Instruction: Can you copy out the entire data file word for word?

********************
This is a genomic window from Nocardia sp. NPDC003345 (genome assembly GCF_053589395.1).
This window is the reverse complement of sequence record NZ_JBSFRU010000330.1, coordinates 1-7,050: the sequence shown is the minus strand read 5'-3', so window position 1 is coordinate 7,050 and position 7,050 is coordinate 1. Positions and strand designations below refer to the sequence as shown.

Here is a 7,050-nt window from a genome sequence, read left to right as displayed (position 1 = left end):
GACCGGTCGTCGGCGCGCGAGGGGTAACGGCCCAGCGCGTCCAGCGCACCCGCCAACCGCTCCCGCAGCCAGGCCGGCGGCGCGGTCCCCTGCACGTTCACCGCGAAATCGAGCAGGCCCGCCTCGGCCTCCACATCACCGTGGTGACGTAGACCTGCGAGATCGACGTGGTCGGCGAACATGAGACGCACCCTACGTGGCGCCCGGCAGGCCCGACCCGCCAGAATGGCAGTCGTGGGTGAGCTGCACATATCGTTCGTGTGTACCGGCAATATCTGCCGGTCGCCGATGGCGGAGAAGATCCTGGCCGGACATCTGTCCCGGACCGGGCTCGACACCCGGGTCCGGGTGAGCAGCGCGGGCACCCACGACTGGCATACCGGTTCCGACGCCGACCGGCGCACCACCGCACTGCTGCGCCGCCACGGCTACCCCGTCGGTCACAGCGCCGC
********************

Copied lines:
This is a genomic window from Nocardia sp. NPDC003345 (genome assembly GCF_053589395.1).
This window is the reverse complement of sequence record NZ_JBSFRU010000330.1, coordinates 1-7,050: the sequence shown is the minus strand read 5'-3', so window position 1 is coordinate 7,050 and position 7,050 is coordinate 1. Positions and strand designations below refer to the sequence as shown.

Here is a 7,050-nt window from a genome sequence, read left to right as displayed (position 1 = left end):
GACCGGTCGTCGGCGCGCGAGGGGTAACGGCCCAGCGCGTCCAGCGCACCCGCCAACCGCTCCCGCAGCCAGGCCGGCGGCGCGGTCCCCTGCACGTTCACCGCGAAATCGAGCAGGCCCGCCTCGGCCTCCACATCACCGTGGTGACGTAGACCTGCGAGATCGACGTGGTCGGCGAACATGAGACGCACCCTACGTGGCGCCCGGCAGGCCCGACCCGCCAGAATGGCAGTCGTGGGTGAGCTGCACATATCGTTCGTGTGTACCGGCAATATCTGCCGGTCGCCGATGGCGGAGAAGATCCTGGCCGGACATCTGTCCCGGACCGGGCTCGACACCCGGGTCCGGGTGAGCAGCGCGGGCACCCACGACTGGCATACCGGTTCCGACGCCGACCGGCGCACCACCGCACTGCTGCGCCGCCACGGCTACCCCGTCGGTCACAGCGCCGC